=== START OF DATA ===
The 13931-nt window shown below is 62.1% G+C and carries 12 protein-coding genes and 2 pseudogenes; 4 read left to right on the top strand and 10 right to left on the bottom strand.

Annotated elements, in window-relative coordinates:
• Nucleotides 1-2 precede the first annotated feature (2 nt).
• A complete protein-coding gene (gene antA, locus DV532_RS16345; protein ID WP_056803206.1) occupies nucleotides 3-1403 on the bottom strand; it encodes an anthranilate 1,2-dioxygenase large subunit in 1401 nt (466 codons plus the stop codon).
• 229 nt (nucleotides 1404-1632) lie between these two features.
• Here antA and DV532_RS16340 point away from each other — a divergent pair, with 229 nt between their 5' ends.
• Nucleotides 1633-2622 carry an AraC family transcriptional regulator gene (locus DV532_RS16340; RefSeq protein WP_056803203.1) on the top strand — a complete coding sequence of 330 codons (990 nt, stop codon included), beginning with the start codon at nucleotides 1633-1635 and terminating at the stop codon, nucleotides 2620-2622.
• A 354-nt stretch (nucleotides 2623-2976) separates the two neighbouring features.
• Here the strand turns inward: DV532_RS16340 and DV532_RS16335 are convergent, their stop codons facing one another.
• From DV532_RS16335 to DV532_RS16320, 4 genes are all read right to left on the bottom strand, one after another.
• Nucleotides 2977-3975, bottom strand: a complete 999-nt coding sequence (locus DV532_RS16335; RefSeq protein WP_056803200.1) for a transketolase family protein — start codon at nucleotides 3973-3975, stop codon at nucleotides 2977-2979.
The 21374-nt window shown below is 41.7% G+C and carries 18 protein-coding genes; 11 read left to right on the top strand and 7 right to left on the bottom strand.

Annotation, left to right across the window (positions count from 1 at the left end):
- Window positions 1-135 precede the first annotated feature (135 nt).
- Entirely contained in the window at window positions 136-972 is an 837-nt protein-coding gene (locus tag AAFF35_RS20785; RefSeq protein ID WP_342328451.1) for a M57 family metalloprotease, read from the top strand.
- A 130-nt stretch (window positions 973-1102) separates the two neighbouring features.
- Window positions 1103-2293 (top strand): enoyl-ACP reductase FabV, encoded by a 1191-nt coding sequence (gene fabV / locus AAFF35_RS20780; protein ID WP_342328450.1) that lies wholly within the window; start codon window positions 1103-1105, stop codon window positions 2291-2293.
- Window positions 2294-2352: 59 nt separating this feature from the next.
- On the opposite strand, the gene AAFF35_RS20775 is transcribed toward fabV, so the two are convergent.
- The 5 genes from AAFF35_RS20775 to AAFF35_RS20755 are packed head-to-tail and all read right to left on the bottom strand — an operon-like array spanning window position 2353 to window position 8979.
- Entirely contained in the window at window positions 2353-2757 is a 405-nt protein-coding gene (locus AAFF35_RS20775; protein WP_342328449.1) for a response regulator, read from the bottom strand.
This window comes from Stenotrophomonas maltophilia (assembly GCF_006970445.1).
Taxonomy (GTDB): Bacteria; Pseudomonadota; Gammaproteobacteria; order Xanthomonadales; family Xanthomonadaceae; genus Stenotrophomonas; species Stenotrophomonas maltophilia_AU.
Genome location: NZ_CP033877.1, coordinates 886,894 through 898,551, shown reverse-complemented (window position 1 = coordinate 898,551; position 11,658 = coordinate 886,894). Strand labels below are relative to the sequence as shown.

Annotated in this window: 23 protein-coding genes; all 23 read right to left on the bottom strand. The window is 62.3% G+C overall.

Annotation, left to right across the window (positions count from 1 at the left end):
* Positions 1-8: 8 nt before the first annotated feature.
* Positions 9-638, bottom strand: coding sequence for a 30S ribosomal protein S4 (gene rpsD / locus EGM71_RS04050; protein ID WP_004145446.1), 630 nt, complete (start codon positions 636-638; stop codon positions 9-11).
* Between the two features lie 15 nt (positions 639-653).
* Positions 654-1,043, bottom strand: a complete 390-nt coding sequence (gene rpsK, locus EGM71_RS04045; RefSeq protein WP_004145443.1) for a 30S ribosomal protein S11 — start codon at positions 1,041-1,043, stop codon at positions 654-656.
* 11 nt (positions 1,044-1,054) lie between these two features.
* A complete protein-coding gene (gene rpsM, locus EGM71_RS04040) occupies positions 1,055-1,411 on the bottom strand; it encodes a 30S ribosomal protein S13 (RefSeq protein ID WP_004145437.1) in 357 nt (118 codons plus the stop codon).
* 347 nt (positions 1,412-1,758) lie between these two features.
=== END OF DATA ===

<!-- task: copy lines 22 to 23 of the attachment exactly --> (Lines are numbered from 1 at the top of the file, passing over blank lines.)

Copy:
This window comes from Stenotrophomonas maltophilia (assembly GCF_006970445.1).
Taxonomy (GTDB): Bacteria; Pseudomonadota; Gammaproteobacteria; order Xanthomonadales; family Xanthomonadaceae; genus Stenotrophomonas; species Stenotrophomonas maltophilia_AU.